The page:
This new shipper review and notice are in accordance with sections 751(a)(1), 751(a)(2)(B), and 777(i) of the Act and 19 CFR 351.213 and 351.214.

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Dated: June 26, 2007.

Joseph A. Spetrini,

Deputy Assistant Secretary for Import Administration.

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Footnotes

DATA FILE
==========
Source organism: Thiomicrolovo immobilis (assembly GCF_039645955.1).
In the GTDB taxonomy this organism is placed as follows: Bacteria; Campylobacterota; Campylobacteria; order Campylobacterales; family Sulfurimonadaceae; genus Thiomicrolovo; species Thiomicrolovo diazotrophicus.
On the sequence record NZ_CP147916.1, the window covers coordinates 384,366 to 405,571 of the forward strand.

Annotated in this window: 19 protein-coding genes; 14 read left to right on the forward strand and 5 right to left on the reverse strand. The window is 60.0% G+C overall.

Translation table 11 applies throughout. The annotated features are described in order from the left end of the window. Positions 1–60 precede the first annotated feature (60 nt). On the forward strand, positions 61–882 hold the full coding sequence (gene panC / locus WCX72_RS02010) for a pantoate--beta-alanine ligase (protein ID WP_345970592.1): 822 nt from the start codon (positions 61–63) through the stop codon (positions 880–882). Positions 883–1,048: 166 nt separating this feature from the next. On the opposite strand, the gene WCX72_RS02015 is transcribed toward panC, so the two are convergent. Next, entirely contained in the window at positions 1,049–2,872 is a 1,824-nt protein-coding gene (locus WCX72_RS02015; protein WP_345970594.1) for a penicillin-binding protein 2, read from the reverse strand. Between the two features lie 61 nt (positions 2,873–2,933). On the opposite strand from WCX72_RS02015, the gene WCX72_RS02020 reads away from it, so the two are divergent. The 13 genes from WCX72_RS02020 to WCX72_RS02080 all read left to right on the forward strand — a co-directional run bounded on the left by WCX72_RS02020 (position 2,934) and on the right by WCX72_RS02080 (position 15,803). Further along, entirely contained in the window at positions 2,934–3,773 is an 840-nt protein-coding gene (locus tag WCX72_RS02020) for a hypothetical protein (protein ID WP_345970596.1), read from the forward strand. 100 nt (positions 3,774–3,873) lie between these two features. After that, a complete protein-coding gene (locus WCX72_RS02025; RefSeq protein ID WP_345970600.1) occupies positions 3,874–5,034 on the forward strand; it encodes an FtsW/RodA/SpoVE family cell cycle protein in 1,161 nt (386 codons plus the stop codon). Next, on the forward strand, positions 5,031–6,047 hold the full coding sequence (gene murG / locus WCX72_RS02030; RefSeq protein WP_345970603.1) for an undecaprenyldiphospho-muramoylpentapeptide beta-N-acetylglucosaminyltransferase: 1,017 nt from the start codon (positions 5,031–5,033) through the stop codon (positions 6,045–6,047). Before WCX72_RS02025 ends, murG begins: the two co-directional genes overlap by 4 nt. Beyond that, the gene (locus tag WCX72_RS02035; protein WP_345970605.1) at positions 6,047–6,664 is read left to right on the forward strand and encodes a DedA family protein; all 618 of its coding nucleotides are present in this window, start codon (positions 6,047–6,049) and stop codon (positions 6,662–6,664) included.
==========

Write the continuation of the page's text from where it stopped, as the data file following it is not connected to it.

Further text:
1.  Petitioners are the American Honey Producers Association and the Sioux Honey Association.

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2.  See e.g., Shanghai Bloom's Section A at Exhibit A-5, Shanghai Bloom's Response to the Departments Second Supplemental Questionnaire at 3, (March 22, 2007), and Shanghai Bloom's Response to the Department's Third Supplemental Questionnaire at 1, (April 13, 2007).

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[FR Doc. E7-12891 Filed 7-2-03; 8:45 am]

BILLING CODE 3510-DS-S